210,000 hectares (518,921 acres) were burned in the fires. 87 homes were destroyed. An estimated 60,000 sheep died, which was a crushing blow to the farmers who depend on livestock for their livelihood. I remember my American relatives telling me that the poor koalas made the news, but I have to admit, I was feeling too bad for the people. Read more and see the devastation here. Thousands of kilometres of fencing needed to be rebuilt, which is pretty important when you're a sheep farmer. A charity called BlazeAid lent a hand.


On our next visit to KI, we could see the leftover pink fire retardant used to save the town of Parndana. Everything outside of the town was black. The fire burned so hot that it killed everything, and the undergrowth was just starting to come back. We tried to drive out to Flinders Chase, but high winds plus roadsides full of dead trees made it unsafe. Before turning back, we snapped a few shots of the yacca (not yucca, a different plant), which rely on fires to germinate. For scale, Bobby is 6' 4"!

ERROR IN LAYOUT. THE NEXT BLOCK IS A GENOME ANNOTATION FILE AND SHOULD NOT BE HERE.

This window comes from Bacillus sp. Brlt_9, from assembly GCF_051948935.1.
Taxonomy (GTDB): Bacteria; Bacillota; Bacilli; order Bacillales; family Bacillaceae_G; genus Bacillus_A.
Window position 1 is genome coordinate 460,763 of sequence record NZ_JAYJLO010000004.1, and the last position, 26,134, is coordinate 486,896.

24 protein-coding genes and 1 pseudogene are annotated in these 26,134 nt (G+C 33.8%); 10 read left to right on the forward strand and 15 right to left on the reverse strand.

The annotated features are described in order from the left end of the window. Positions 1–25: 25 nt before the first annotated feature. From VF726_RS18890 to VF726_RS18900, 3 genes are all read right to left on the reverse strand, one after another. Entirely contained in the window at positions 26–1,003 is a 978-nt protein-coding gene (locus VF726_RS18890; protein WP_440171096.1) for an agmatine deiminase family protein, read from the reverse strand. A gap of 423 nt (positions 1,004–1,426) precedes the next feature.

On our most recent visit, we traveled out to Flinders Chase, which was badly damaged by the fires. All of the boardwalks have been replaced, and the Visitor's Centre burned so there is a temporary building for ticket sales. As you can see below, the undergrowth has come back, but the trees are still pretty crispy. See before and after photos of the park here.

Read more about the bushfire recovery efforts here.


Want more adventure? Check out our trip to rarely-visited Groote Eylandt in the Northern Territory.